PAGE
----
Russi M. Lala is the author of For the Love of India—The Life and Times of Jamsetji Tata and Sharda Dwivedi is a historian and author of the unpublished manuscript—Taj of Apollo Bunder. The authors relate some not so well-known facts about this heritage property:
• The Taj, which opened in 1903, had no formal foundation stone-laying ceremony at the site. A small, traditional ceremony took place in 1900. A Parsi diva (oil lamp) was lit and a coconut broken during the ceremony.
• The Gateway of India came up only in 1924 and till then the Taj offered the first view of the city to ships sailing into port.
• The building was designed in such a way that most rooms faced the sea. The U-shaped wings were positioned to trap the late afternoon breeze at this then non-air-conditioned hotel. It had high ceilings and wide corridors to facilitate air circulation. At the time, Jamsetji Tata expected the clientele to be largely from outside India and he endeavoured to make the hotel as cool as possible.
People take photographs of the damaged Taj Mahal hotel. Gurinder Osan / AP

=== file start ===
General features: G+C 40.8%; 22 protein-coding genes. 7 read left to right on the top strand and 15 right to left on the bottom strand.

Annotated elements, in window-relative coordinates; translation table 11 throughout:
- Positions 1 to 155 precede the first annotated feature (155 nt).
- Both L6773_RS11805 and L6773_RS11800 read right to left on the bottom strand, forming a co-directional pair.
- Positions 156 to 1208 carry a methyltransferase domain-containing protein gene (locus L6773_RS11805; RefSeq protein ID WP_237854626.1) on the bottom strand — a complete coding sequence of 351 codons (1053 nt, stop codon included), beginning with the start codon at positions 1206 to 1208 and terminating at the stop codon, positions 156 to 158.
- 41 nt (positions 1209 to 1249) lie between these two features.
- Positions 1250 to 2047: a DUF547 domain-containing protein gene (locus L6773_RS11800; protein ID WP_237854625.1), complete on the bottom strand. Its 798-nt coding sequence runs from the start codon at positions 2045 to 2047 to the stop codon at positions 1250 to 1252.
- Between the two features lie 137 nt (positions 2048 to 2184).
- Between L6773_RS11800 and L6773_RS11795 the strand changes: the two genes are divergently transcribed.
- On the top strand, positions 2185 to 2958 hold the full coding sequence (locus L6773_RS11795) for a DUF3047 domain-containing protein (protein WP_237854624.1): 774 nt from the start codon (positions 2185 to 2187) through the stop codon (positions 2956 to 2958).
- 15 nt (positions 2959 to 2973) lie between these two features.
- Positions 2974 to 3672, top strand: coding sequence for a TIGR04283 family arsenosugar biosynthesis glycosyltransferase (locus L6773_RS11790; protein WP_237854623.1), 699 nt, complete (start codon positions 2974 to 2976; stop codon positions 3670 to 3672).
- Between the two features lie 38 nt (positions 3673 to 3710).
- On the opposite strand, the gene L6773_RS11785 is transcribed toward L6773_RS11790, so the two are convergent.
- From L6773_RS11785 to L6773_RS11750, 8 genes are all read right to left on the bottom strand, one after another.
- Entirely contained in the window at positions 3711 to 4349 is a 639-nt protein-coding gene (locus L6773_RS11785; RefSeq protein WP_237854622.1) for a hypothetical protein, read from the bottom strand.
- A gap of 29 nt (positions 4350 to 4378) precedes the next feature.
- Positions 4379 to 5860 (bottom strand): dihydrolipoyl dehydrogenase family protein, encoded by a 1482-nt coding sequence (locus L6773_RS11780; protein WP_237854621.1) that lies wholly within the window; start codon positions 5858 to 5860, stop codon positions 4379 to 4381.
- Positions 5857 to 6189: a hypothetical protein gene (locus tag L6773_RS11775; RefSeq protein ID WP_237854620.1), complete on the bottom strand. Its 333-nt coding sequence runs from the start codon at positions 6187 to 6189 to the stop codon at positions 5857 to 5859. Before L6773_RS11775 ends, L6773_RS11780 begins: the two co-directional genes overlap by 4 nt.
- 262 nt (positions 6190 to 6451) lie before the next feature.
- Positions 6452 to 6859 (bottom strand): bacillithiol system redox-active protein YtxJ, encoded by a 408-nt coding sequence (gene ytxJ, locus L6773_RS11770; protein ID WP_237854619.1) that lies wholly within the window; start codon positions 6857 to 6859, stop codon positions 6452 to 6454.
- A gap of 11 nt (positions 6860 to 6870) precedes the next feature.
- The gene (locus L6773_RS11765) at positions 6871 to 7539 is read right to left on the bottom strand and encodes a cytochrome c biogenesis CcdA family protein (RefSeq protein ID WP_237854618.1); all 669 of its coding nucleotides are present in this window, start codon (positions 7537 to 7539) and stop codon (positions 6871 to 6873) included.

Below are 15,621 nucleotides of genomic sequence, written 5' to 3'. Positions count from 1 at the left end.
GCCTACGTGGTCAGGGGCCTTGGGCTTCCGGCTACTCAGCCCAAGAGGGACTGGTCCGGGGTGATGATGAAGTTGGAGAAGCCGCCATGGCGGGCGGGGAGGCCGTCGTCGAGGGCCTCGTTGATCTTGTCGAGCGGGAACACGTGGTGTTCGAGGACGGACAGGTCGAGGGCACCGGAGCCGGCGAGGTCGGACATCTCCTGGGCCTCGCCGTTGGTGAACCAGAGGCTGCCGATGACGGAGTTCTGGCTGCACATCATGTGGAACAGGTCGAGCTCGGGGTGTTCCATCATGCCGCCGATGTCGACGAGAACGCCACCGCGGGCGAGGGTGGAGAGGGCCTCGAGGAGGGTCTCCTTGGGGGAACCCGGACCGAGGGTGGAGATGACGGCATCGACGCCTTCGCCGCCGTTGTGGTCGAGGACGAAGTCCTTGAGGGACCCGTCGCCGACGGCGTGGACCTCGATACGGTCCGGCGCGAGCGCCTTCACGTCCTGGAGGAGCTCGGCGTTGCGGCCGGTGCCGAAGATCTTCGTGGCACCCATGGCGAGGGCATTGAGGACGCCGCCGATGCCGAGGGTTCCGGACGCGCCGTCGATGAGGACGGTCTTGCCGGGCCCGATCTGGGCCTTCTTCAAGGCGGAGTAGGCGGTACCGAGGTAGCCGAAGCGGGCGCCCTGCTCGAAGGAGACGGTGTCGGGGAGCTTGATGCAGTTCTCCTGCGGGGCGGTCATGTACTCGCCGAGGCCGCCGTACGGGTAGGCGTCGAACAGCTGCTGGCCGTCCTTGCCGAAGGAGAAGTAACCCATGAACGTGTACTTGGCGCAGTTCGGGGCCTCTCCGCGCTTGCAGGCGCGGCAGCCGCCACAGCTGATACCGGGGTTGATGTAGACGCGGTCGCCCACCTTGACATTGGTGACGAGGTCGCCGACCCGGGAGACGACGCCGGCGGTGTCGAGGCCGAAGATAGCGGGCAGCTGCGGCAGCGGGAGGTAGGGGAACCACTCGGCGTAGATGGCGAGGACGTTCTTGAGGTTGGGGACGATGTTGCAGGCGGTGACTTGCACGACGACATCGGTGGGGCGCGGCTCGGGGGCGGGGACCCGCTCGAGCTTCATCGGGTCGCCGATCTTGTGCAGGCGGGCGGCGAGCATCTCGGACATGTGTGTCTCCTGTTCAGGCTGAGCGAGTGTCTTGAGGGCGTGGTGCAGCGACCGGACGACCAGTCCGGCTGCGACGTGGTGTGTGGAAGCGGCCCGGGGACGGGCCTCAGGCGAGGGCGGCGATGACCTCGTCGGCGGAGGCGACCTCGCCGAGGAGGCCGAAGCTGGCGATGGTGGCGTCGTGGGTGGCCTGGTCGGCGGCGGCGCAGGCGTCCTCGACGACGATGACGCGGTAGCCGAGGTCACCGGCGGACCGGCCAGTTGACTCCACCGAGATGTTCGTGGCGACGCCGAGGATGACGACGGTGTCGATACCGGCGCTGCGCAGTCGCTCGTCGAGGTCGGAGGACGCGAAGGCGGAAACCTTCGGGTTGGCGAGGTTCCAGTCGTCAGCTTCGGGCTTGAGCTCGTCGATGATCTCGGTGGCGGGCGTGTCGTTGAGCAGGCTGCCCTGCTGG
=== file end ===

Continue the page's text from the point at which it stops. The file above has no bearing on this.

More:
• The Wellington Mews, another property Jamsetji bought, behind the hotel was where the horses and carriages were housed. These could roll in directly from the west side of the hotel.
• When the hotel first opened, it had a large staff of waiters but only seven guests.
• It was Mumbai’s first public building to be lit by electricity.
• Jamsetji Tata personally went to Germany to order electrical equipment from Dusseldorf and chandeliers from Berlin. He also made sure that if electricity failed, a back-up system of gas lights was in place. There was an in-house soda bottling plant, an electric laundry, fans from the US and the first spun-steel pillars which he bought from Paris, France. These pillars, 100 years later, held up the ceiling of the ballroom.
• The hotel also boasted of a Turkish bath.
• The hotel has been featured in a lot of books, including Louis Bromfield’s One Night in Bombay, which in fact is centred around the Taj.
• Maharajas become great patrons of the Taj and invited the hotel to cater at special events in their states. The Chamber of Princes met here regularly every January, hence the “Princes’ Room” at the southern end of the building.
• For a long time, most of the hotel’s profits went to charitable trusts. Even after the company went public, a part of the profits still goes to these trusts.